Sunday, 24 April 2016


Daedalus was an ancient Greek craftsman in mythology and is celebrated in the person of Stephen Daedalus in Joyce’s A Portrait of the Artist as a Young Man, a novel I read a very long time ago. I think it was the first thing I ever read which uses indirect speech and it made a serious impression upon me. As a young man, I had ambitions to be an Artist, although it is hardly a teaching manual.

We went on an all-day City art tour yesterday. I quite like art tours, we have been on a few around the region which is particularly rich in sculpture in the landscape. Not just the Angel but there is a lovely Goldsworthy sculpture hidden away behind overgrown shrubs by the river and of course we have Rolling Moon probably the single best piece of outdoor art anywhere.

So back to the artist as a young man. Yesterday the tour was led by sculptor Joseph Hillier who has a number of installations in buildings and university courtyards. In particular, Faith a metal artwork which hangs on a wall in the new QE Hospital atrium. It is excellent and he spoke about how he wanted to do something uplifting for sick people navigating the impersonal hospital wards. He had begun with a grid of a male body not particularly intending to make a grid-metal sculpture but when he looked at what he had on the screen, he saw straight away that that was the way to go. It works, it really works and you could see he was proud of it. He made it himself. Another sculpture, of a risen Christ [at Soutar Lighthouse] was awfully well executed with resin from again, a computerised image and made a strong impression. Dreadfully displayed by South Tyneside Council in a shipping container; not sure what was going on there, I think Joseph was a little bit ashamed of it.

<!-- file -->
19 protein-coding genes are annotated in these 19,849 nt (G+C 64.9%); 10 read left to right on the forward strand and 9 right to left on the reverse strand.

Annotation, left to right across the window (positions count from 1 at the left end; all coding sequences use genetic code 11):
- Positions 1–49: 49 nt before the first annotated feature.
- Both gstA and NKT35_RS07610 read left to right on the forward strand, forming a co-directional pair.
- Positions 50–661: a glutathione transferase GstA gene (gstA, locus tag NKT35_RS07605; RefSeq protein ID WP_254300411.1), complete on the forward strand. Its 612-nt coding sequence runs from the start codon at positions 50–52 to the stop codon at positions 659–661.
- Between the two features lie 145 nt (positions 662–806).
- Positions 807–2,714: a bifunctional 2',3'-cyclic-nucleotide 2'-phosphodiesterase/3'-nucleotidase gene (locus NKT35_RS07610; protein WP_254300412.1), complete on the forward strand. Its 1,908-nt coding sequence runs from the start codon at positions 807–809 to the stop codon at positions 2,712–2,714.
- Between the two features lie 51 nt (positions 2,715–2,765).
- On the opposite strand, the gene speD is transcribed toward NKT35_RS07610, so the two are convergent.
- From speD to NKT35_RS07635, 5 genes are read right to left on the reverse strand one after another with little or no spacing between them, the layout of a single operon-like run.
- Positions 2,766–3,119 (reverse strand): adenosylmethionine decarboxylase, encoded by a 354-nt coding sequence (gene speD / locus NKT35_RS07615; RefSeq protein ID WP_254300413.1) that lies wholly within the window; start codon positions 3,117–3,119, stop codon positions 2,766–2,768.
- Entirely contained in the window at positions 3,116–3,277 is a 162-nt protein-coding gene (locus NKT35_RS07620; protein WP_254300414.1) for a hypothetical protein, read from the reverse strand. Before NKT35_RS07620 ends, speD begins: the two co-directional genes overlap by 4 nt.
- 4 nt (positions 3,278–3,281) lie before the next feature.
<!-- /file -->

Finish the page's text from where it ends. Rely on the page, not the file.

Then we all trooped off to his beautifully lit studio to see his new commissions, still at sketching stage and he showed us his device for creating gridshell images home-made from an x-Box attached to a camera. Is it cheating? Sculpture from a gridshell screen . . . all the dimensions scaled up: all you have to do is measure up and bingo you have a bronze free-form sculpture. But you still have to be an artist to produce art from that. It’s a tool. Like the laptops, the anvil, the oxy-acetylene gear, the paint booth and 3-D printer.

I was disappointed thinking about it all when I got home with the way the works were displayed. I am forever singing the praises of our local councils, Gateshead and Kielder in particular for championing art in these times of austerity but the University courtyard seemed cluttered with inappropriate street furniture surrounding the sculptures and as I mentioned, the installation at South Shields was dire; as though they found it an embarrassment. Maybe it’s about vandalism; they are scared in case local hooligans damage it or scrawl graffiti on it. I suspect that is why the Goldsworthy is so hard to find.

I don’t have an answer, it completely unreasonable to expect the police to protect outdoor artwork.

Anyway, good day.

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